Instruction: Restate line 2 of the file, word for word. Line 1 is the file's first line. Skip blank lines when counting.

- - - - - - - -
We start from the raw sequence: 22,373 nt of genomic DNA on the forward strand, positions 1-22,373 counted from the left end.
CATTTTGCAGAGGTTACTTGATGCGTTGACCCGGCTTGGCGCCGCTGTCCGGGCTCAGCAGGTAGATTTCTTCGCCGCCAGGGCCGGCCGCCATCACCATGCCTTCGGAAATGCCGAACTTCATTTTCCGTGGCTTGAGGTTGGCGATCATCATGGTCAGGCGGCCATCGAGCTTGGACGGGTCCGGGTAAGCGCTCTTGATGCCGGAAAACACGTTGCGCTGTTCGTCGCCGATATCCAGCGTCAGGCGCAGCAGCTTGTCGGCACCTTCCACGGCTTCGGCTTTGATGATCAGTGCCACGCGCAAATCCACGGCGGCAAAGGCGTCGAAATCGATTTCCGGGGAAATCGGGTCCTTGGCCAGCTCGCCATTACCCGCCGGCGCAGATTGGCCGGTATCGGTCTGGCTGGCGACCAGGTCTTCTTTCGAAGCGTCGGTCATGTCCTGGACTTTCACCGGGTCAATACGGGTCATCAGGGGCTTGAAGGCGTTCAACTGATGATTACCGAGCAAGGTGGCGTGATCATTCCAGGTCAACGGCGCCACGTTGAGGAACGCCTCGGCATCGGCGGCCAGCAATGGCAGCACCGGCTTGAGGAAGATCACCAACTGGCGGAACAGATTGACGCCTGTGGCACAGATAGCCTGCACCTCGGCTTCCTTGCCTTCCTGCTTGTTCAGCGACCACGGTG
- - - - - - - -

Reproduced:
CATTTTGCAGAGGTTACTTGATGCGTTGACCCGGCTTGGCGCCGCTGTCCGGGCTCAGCAGGTAGATTTCTTCGCCGCCAGGGCCGGCCGCCATCACCATGCCTTCGGAAATGCCGAACTTCATTTTCCGTGGCTTGAGGTTGGCGATCATCATGGTCAGGCGGCCATCGAGCTTGGACGGGTCCGGGTAAGCGCTCTTGATGCCGGAAAACACGTTGCGCTGTTCGTCGCCGATATCCAGCGTCAGGCGCAGCAGCTTGTCGGCACCTTCCACGGCTTCGGCTTTGATGATCAGTGCCACGCGCAAATCCACGGCGGCAAAGGCGTCGAAATCGATTTCCGGGGAAATCGGGTCCTTGGCCAGCTCGCCATTACCCGCCGGCGCAGATTGGCCGGTATCGGTCTGGCTGGCGACCAGGTCTTCTTTCGAAGCGTCGGTCATGTCCTGGACTTTCACCGGGTCAATACGGGTCATCAGGGGCTTGAAGGCGTTCAACTGATGATTACCGAGCAAGGTGGCGTGATCATTCCAGGTCAACGGCGCCACGTTGAGGAACGCCTCGGCATCGGCGGCCAGCAATGGCAGCACCGGCTTGAGGAAGATCACCAACTGGCGGAACAGATTGACGCCTGTGGCACAGATAGCCTGCACCTCGGCTTCCTTGCCTTCCTGCTTGTTCAGCGACCACGGTG